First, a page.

The financial crisis has illustrated the limitations of that bounded bit of print better than anything. The word count is limited, the facts have to be repeated daily, there has to be "news" even if nothing has happened and complex relationships between facts, organisations and people are hard to explain, especially if they change over time. The web has great tools for dealing with these.
Issues: wikis, pages that change over time, links, multimedia. Yet it's still hard for online newspapers to abandon the article as the currency of journalism: the Lego brick of news. When you've been trained to think in articles, it's tremendously hard to start thinking in diagrams or flowcharts.
The journalist Matt Thompson has written a tremendous series of posts about this, the best of which is called "The article is not the story". You can find it at icanhaz.com/thompson. And the Canadian engagement planner Dino Demopoulos has written a fantastic piece teasing out the implications for brand and communications planning at icanhaz.com/dino.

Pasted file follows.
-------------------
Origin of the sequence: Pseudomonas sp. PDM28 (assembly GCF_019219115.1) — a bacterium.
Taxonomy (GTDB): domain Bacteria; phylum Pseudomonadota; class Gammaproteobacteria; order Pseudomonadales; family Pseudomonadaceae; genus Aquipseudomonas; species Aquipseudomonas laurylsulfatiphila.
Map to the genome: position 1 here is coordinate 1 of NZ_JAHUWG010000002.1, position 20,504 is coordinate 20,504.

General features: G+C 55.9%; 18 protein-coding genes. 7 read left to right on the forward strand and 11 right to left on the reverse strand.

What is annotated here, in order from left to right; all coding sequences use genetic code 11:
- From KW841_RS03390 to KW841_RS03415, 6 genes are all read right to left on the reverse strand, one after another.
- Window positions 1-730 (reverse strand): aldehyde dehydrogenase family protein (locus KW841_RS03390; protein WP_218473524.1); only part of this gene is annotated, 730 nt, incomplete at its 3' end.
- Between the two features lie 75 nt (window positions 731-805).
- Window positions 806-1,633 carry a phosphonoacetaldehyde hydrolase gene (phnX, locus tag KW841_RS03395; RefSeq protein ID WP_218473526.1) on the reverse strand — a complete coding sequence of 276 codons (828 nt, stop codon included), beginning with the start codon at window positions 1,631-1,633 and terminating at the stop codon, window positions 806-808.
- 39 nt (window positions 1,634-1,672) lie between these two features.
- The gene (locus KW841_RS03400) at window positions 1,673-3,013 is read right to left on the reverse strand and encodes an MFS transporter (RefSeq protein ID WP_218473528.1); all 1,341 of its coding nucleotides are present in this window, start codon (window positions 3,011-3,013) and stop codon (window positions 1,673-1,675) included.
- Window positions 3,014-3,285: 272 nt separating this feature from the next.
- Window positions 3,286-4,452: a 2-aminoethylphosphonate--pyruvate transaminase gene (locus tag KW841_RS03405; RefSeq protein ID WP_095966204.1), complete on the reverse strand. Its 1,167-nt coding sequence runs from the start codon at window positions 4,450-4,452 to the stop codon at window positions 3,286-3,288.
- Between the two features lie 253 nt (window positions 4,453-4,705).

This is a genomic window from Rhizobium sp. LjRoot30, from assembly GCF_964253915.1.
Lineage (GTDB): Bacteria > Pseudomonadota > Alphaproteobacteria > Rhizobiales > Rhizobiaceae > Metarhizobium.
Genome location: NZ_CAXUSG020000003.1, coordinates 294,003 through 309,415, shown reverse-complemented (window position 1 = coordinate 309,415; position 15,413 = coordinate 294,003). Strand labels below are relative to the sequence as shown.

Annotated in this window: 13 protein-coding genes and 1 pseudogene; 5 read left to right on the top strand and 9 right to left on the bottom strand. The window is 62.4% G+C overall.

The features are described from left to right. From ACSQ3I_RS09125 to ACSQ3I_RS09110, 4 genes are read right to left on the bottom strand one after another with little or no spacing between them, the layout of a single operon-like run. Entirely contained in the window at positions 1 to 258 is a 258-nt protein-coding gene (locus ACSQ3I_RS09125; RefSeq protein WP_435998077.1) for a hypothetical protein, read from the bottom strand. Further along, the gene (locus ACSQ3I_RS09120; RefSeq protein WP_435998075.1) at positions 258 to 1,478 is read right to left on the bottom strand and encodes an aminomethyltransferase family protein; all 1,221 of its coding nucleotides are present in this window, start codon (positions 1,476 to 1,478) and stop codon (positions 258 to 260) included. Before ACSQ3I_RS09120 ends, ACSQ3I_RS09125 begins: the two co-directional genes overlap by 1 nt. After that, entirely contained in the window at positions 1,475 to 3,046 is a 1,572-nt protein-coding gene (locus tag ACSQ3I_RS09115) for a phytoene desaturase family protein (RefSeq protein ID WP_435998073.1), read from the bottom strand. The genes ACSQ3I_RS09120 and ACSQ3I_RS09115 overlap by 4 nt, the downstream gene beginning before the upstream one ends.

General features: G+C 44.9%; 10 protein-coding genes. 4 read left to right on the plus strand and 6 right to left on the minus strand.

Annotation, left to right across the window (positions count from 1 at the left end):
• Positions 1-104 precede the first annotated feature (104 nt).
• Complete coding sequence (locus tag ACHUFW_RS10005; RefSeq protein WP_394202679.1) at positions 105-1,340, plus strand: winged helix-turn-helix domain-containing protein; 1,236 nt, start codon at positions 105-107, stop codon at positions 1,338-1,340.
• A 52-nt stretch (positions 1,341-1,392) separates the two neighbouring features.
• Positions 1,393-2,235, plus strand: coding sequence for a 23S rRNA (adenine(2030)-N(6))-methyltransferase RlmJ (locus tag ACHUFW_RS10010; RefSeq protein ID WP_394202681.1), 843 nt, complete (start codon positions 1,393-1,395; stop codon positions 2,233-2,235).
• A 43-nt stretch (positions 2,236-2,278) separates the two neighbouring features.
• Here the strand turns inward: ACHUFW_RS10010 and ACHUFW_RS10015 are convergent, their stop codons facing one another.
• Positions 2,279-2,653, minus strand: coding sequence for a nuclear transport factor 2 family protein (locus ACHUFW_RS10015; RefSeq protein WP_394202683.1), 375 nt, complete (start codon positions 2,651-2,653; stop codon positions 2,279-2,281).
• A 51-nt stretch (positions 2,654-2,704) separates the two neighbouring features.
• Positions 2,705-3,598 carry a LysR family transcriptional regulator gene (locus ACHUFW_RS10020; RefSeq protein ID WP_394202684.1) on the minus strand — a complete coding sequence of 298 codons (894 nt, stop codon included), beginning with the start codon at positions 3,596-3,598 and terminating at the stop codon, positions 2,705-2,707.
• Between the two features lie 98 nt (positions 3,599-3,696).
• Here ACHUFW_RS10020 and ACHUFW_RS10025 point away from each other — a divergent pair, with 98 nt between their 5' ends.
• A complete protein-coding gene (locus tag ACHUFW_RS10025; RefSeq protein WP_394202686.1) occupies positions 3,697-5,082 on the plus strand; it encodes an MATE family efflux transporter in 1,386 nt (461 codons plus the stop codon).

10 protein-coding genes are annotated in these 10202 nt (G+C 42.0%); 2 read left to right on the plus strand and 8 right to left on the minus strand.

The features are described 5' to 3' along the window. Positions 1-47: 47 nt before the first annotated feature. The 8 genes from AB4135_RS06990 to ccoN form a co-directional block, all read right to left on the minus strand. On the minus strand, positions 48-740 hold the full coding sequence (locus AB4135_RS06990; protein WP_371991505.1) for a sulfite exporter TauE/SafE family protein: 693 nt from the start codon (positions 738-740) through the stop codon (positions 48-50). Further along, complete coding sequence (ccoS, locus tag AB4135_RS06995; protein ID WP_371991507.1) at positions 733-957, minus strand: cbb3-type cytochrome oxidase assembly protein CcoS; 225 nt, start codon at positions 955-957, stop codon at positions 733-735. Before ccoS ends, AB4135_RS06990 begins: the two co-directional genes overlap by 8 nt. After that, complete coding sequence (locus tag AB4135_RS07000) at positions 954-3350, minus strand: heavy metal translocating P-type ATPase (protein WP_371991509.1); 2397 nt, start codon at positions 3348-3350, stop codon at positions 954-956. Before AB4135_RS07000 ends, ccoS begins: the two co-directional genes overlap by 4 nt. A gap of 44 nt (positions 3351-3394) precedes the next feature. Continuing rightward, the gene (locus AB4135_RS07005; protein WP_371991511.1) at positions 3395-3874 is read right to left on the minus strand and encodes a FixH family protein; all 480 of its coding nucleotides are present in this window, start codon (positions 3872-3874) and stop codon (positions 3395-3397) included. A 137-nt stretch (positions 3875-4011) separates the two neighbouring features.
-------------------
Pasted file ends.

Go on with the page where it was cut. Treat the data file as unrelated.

But this thought about "the basic unit" of something struck another chord with me, from another industry that's been overturned by the web: music. Because the most obvious manifestation of that reinvention has been another change in the basic unit of production and consumption.
What iTunes and Napster did, really effectively, was crack open the album and release the more desirable, more fundamental unit - the song. This undid all the clever bundling the record business had managed before, selling you stuff you didn't really want along with the stuff you did, and changed the dynamics of the industry forever (arguably back to a previous, more natural, state).
You might even see the world of remixing and mash-ups as an attempt to smash the atom even further and to plunge beyond the level of the song: seeing basslines, hooks, riffs and licks as the basic units of musical production, ready to be pilfered and repurposed. We're even starting to see the same thing happen with certain sorts of film and TV, as YouTube allows you to just watch the good bits. It's not atomising Lawrence of Arabia yet, but why watch all of the latest Adam Sandler movie if someone will stick the five funny minutes on the web?
And I bet that's a good question to ask about media and marketing communications. What are our basic units of production? Could they usefully be atomised? Is there a smaller, more helpful building brick we could be using? And if we find it, could we learn to weave less repetitious, more nuanced, more dynamic stories?